As a security measure, SSS will force all its users to reset their password when its more than 180 days old. However, when you proceed to use their Forgot User ID / Password feature, the link that will be sent to your email will redirect to an Internal Server Error page.
An Internal Server Error (error code: 500) is a message that appears when the server encounters an unanticipated condition that prevents it from fulfilling the client’s request (e.g. from a web browser). This is a general error message that can be caused by a variety of issues, such as server setup issues, programming faults, or hardware problems.
If you get an Internal Server Error while viewing a website, it is usually best to try again later, since the problem may fix itself. If the problem persists, you should contact the website administrator or hosting provider to report it and see if they can assist you in resolving it.
I first encountered this back in December 2021 and sent an email to their customer service email at email@example.com:
Several months went past and I followed up last April 2022 to no avail:
I even tried contacting them on a different channel via Facebook Messenger but my messages weren’t even seen:
Fast forward to December 2022, it’s that time of the year when most people set new goals for the upcoming year, I checked if the problem still exists. Guess what, it still is. 😅
It’s when I decided to take off my customer/client hat and worn my web geek hat and tried to figure out how to resolve this problem on my own. 🧐
One of the common issues that arises from data processing is the usage of unsupported characters or symbols. So I checked the URL (or the link) from the email:
1https://member.sss.gov.ph/members/registrationPages/setPassword/resetPass.jsp2?ticket=34280181922020020107045%0D%2029G6ZG9MLZKG5HLISLIWUZAJOWL34// Note: This isn't the full URL, I omitted and replaced some characters for security purposes.
A question mark
? after the subdirectory or a file name represents there is a query parameter on that URL.
A query parameter is a value that is included in the query string of a URL (Uniform Resource Locator). Query strings are used in URLs following the question mark (?) to pass additional information to a server as part of a request.
From this example, we have the domain
example.com, the subdirectory
search and a query parameter with the name
keyword and a query value of
banana. This most likely means we are accessing a page that tells the website that I am searching for a
Going back to SSS’s reset password link:
If we break this down:
https://is the HTTP protocol, in this case it’s https which means it’s a secured version of HTTP
member.sss.gov.phis the domain name or layman’s term, the website
/membersis a subdirectory/subfolder under that domain name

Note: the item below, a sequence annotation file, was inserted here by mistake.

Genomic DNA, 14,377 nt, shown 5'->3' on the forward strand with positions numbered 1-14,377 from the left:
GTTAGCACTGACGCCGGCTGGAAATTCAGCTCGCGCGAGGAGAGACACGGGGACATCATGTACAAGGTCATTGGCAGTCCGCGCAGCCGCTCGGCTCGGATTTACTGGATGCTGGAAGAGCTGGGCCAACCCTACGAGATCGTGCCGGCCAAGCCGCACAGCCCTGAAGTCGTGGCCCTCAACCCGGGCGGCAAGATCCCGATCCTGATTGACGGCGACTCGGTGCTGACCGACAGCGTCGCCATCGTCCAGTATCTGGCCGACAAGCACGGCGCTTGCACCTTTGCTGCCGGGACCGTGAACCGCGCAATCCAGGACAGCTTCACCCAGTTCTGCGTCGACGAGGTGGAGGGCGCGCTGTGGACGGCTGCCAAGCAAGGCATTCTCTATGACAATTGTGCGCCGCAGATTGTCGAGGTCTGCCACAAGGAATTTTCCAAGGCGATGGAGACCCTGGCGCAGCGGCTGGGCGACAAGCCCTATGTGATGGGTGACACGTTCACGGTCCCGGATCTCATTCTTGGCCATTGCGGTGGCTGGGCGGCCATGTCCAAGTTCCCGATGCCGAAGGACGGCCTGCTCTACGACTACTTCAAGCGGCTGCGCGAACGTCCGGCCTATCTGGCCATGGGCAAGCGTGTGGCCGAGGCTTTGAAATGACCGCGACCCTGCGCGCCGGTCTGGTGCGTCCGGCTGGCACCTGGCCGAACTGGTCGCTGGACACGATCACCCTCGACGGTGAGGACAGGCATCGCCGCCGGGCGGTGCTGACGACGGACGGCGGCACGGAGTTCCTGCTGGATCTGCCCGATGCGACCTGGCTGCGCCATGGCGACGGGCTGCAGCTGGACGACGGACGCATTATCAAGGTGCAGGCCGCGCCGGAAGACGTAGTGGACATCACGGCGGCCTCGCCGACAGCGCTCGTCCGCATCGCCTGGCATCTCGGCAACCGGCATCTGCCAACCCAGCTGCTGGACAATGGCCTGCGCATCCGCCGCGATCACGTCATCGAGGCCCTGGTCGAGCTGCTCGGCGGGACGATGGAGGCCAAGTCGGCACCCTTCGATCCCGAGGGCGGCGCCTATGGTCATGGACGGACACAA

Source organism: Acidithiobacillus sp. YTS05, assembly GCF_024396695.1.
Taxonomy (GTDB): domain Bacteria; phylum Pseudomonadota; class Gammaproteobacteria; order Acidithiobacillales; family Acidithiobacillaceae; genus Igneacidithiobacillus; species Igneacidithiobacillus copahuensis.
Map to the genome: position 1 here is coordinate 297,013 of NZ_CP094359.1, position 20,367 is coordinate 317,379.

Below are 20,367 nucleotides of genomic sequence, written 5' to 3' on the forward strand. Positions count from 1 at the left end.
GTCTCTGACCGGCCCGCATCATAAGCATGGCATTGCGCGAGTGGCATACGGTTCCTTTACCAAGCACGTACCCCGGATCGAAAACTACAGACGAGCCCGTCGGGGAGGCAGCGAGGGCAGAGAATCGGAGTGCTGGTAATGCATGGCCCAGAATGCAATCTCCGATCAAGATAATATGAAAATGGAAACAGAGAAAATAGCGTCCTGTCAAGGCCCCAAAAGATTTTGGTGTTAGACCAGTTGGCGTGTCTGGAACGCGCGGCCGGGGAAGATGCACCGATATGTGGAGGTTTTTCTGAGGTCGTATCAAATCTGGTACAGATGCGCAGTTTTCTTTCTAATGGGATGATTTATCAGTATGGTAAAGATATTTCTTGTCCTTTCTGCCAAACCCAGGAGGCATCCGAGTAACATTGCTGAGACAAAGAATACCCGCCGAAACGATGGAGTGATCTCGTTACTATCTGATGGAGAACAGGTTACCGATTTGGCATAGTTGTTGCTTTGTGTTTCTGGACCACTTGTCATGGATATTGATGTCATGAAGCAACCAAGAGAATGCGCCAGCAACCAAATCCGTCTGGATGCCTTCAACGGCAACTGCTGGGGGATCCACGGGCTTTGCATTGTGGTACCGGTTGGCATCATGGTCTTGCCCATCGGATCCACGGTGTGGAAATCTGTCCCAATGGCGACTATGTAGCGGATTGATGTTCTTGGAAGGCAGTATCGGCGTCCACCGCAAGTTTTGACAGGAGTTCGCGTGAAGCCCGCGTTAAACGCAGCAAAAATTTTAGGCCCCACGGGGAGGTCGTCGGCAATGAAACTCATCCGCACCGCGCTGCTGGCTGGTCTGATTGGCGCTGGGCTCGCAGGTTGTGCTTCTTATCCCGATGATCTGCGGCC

/registrationPagesis a subdirectory within
/setPasswordis a subdirectory within
resetPass.jspis a file to show the page, it has a .jsp extension which stands for Java Server Page (JSP is a mix of Java, a programming language, and HTML and XML, both markup languages)
?ticket=<some random characters>is a query for the ticket parameter with the value of whichever is after the equal
Let’s just focus on this value from the
I noticed there are some illegal characters in here. I highlighted them below:
Unless you are in the web development industry, you won’t have any idea that there’s an anomaly here. It looks just like random gibberish characters, right?
%20 are special characters in URL Encoding and are not allowed in a URL. 🚫
URL encoding is a method of representing special characters in a URL (Uniform Resource Locator). Spaces, punctuation, and some special characters are not permitted in URLs and must be encoded in order for the URL to remain valid and be properly processed by the server and other web-based services. Each special character is represented with a unique
% symbol and additional characters.
%0D character is a URL-encoded representation of the carriage return (CR) character, which is a special character used in some computer systems to mark the end of a line of text while the
%20 represents a space character, which is also not allowed in a URL.
So to fix our URL, we just remove these 2 special characters. Your link might show some other special characters so try removing them those too if it still doesn’t work on your end.
There’s a pattern you can follow:
% followed by
two (2) digits or letters or
combination of a digit and letter.
Here’s a list of URL encoded characters for your reference.
The fixed URL should look like this:
So when I tried accessing it, I can now proceed to resetting my password:
Looking as how it has been a year since I encountered the problem and it’s still not resolved to this date, I might as well share this to others who forgot their password or need to reset their password while waiting for a resolution on their system. 👀